James Anderson’s home-away imbalance doesn’t prevent him being a great, but it might stop him being the greatest.
His achievement of reaching 500 Test wickets will no doubt generate a plethora of think pieces saying he’s either unquestionably the best ever, or moaning at how overrated he is. The reality his, he’s somewhere in the middle of great and overrated.
His dominance at home makes him, probably, the best quick there’s been in English conditions. But his stats abroad means overall record requires a caveat.
Taking 500 wickets is no mean feat.
It puts him in an elite club, synonymous with being ‘Great’
The question is, whether he deserves to be at the top, even if he surpasses all others.
The simple answer is no.
Currently, the Burnley quick is perched at sixth in the all time ‘most wickets’ rankings, and third in terms of seam bowlers.
In England, Anderson is extremely good. He’s taken 19 of 23 five-wicket-halls at home. He has taken 66% of his wickets at home (329 out of 501).
Away from home, he’s simply not world class.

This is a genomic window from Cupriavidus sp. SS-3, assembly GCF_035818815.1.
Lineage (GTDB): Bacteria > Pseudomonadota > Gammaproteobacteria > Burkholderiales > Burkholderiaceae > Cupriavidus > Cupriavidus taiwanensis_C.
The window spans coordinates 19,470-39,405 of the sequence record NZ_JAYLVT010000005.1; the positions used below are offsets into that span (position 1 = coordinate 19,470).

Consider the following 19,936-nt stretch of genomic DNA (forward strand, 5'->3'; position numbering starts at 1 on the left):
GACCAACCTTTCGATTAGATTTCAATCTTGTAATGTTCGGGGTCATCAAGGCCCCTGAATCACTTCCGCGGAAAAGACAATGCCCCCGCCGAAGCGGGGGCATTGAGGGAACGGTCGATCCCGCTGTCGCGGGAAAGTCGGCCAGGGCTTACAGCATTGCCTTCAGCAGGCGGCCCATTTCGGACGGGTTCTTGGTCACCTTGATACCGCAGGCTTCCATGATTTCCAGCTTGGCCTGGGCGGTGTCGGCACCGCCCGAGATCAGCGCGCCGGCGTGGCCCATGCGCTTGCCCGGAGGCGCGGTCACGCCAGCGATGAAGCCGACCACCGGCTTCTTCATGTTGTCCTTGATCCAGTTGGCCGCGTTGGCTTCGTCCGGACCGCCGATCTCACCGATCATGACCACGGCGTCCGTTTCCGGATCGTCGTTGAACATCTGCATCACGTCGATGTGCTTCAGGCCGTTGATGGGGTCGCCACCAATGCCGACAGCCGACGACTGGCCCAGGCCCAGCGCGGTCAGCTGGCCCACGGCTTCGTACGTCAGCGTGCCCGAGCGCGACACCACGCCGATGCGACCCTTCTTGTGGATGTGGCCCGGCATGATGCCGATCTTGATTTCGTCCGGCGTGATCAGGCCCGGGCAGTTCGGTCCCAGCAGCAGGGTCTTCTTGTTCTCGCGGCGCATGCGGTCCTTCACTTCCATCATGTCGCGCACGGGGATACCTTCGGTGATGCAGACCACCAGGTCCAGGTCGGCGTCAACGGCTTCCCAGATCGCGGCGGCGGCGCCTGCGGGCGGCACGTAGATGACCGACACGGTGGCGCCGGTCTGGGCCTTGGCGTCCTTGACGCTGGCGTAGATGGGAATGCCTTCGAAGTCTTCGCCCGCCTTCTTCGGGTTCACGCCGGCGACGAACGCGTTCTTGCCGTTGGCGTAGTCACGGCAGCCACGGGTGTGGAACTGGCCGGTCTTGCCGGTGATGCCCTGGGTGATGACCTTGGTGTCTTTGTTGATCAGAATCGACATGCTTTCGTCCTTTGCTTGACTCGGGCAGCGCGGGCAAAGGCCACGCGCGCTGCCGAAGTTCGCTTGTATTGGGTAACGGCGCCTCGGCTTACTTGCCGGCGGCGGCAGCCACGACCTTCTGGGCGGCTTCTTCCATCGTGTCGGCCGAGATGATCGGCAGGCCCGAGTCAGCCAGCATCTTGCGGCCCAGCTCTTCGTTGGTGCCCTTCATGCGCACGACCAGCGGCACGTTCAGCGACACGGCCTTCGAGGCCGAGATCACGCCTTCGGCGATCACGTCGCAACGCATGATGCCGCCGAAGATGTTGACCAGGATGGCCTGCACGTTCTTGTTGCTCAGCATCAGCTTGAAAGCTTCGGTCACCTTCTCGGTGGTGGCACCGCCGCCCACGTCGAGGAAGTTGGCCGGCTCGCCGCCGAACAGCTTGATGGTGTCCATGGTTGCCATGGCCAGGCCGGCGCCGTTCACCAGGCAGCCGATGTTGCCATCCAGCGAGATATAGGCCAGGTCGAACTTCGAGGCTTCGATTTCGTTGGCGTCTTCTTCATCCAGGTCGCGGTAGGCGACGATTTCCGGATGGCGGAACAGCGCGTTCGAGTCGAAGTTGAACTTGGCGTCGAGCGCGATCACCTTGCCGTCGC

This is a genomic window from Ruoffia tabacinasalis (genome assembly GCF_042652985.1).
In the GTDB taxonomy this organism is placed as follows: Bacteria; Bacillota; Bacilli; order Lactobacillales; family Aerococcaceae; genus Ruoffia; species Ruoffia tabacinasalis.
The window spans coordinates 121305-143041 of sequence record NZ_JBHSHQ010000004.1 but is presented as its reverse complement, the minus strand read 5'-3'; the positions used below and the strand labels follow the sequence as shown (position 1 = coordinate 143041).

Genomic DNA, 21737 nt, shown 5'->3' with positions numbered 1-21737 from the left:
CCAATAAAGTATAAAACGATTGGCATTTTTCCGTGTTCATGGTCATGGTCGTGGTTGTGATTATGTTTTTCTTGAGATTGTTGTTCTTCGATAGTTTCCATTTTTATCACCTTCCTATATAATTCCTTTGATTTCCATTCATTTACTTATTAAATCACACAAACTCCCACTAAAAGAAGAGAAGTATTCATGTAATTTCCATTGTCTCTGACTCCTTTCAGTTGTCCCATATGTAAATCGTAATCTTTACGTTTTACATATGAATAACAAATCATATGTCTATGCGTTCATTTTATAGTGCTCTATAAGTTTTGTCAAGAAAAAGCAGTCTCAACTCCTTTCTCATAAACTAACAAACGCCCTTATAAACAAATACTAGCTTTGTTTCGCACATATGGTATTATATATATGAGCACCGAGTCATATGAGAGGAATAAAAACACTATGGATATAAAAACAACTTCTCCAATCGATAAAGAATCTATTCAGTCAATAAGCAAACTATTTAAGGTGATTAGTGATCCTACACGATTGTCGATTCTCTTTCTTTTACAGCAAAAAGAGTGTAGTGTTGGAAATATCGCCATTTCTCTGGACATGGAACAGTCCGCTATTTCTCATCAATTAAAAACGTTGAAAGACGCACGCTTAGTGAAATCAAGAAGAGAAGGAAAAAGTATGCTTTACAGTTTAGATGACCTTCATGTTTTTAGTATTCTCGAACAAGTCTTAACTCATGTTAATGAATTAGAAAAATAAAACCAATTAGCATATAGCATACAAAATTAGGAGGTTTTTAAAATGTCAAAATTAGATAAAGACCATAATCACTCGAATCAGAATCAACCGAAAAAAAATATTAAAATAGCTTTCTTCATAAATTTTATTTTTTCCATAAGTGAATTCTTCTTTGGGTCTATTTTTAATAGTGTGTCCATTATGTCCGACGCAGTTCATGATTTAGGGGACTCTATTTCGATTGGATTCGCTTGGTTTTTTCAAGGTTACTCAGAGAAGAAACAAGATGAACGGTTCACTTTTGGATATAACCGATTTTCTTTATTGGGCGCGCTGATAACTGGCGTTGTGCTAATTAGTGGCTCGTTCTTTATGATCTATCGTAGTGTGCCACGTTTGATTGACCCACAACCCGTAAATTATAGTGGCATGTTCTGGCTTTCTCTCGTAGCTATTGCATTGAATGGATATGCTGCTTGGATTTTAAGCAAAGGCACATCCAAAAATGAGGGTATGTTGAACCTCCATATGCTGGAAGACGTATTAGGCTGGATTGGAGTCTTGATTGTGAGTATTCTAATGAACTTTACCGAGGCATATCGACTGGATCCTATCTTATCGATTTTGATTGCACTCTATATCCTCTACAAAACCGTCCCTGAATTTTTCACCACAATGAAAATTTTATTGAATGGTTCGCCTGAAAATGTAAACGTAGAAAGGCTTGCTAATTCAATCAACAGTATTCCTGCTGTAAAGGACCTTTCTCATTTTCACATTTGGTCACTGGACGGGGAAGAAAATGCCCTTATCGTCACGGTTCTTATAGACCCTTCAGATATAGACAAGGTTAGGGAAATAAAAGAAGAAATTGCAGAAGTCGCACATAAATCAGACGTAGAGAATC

Anderson has just 34% of his wickets – 171 out of 501 away (including neutral venues).
Even his averages are miles, with 24 at home, and 33 away.
In this respect, he’s not as good as his closest rivals, or those he’s gone past in the ‘Most Wickets’ list. You’d still have a bowler of his class in any England side, home or away. But when comparing greats – there are fine margins.
McGrath’s home-away record is far superior than Anderson’s with 51% of scalps at home, and 49% away (with a better average and haul of five-wickets in an innings away too).
Courtney Walsh took more wickets away from home (290/519) and like McGrath, took more five-fers away.
So many of the bowlers Anderson has surpassed a while ago, including Kapil Dev, Sir Richard Hadlee, Shaun Pollock and others, had a more even home-away records too.
This means they were more adaptable.
They excelled in different conditions, and overcame others’ home advantage better.
Maybe Anderson is a better swing bowler than some of these greats – but as an overall record – he’s not on the same level, apart from statistically.
Anderson is an English great.
He’s probably the greatest English bowler in English conditions ever.
Maybe one of the best swing bowlers ever.
But regardless of where he ends up on the ‘most wickets’ list, he isn’t the greatest seamer ever.